You play as a character whose identity, as with most everyone in this alternative universe, is uploaded onto a server and you can merge your consciousness with other characters in the game.

“It is all about our desires to go deeper and deeper into layers of reality,” Gorman said. “[In the game] you start out where you work for a company that is basically what humans do after AI takes all of our jobs […] and the reality gradually breaks down.”

Another project Tender Claws will be showcasing is almost the polar opposite in scope. Inspired by the paintings of George W. Bush, George in the Tub is a brief experience in which you don a headset and become George W. Bush sitting in a bathtub painting watercolors.

We depicted all of these things from the source material which was also kind of an interesting challenge,” said Cannizzaro. “We are trying to recreate a space that doesn’t have correct perspective and a strangeness that makes it look like you are in the oil painting.”

Both Cannizzaro and Samantha Gorman create art in various mediums but say the idea needs to be right in order to be transported into VR.

“As a writer it’s important to think of stories spatially instead of linearly and it’s a different design frame of mind,” Gorman said. “As part of our artistic philosophy we are not interested in importing other things into VR just straight, we think that things have to be really designed for the medium but there has to be significant thought into how to […] make it make sense.”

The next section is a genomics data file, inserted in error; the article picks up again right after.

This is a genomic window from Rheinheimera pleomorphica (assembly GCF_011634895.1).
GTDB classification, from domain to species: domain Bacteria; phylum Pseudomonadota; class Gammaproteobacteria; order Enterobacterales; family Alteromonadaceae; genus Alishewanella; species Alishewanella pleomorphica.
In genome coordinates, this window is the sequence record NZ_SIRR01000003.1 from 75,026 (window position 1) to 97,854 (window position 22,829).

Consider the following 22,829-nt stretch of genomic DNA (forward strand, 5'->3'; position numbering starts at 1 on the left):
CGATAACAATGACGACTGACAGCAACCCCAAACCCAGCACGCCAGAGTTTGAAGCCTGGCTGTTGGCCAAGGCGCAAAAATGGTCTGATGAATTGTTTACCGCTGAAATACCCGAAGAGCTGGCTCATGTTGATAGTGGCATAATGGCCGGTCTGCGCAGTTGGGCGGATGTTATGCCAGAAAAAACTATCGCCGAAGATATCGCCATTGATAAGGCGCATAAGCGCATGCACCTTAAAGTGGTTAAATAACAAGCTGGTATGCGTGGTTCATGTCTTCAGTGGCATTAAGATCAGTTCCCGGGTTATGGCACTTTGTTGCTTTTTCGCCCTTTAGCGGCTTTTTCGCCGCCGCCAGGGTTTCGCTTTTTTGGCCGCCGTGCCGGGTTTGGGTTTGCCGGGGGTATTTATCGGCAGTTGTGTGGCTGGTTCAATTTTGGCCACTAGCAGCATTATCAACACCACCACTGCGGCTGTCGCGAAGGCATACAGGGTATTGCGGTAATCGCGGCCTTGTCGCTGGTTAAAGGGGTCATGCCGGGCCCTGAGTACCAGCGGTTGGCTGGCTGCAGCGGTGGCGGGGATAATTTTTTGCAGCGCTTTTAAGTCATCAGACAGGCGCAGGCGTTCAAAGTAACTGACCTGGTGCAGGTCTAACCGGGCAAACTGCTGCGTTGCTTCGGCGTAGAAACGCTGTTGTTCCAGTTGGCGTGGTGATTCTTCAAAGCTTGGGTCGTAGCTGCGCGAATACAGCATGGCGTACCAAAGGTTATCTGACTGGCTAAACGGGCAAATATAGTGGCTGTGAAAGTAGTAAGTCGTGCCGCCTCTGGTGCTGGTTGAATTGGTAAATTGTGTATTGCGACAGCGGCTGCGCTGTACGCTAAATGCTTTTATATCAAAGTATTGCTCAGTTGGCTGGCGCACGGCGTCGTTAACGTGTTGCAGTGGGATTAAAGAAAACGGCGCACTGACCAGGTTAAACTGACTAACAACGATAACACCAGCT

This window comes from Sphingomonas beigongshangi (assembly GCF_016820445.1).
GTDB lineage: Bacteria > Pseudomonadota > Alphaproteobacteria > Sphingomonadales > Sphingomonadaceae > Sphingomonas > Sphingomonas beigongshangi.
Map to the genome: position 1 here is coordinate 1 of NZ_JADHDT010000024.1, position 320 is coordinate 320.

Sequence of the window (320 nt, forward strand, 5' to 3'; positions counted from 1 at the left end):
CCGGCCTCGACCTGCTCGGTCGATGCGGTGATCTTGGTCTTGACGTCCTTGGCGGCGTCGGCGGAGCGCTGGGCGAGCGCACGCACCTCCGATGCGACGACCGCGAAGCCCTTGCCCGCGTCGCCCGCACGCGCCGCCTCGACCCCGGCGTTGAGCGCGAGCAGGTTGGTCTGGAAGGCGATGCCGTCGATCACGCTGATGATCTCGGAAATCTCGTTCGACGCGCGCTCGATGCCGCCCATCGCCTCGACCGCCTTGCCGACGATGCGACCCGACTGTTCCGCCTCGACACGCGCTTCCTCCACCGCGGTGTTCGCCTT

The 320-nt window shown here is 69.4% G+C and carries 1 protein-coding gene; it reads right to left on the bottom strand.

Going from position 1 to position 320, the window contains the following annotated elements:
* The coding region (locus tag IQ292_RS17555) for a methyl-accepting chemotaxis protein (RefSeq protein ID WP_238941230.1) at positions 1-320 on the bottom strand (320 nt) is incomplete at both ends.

The artists collaborating within Movements are still in the early stages of the developing their VR experience, and are looking toward First Look for the opportunity for funding and distribution.

Movements is part of the Kaleidoscope Development Showcase, and is a 10-to-15-minute experience which allows the user to experience and create music both physically and visually. Each movement of your body creates a new sound and visualization of that sound.

“It is a very playful experience; it is not like trying to learn an instrument—it is not rigorous,” said Michael Catalano. “With most interactive experiences we are used to interacting with our thumbs or our fingers but this is with your whole body and is something anybody could pick up and try and explore.”

Movements, directed by Catalano and Elliot Cole is inspired by the connection between sound and the body, and by the capacities of the medium of virtual reality itself.

“All art forms are an attempt at making some kind of virtual reality, you are trying to make a picture that you believe is really there, write a story that makes something happen in your imagination,” said Cole, who has a PhD in algorithmic music generation. “[VR] is such a big wide open space like the beginning of cinema or the beginning of the novel. It is exciting to me because of this big wide open space.”

First Look will take place Sept. 20 and 21, 2017 in Los Angeles.

More information on how to register can be found here.

About the Scout

Allison Hollender

Allison is a Bay Area journalist reporting for VRScout. Follow her attempts at jokes @alleyrenee16.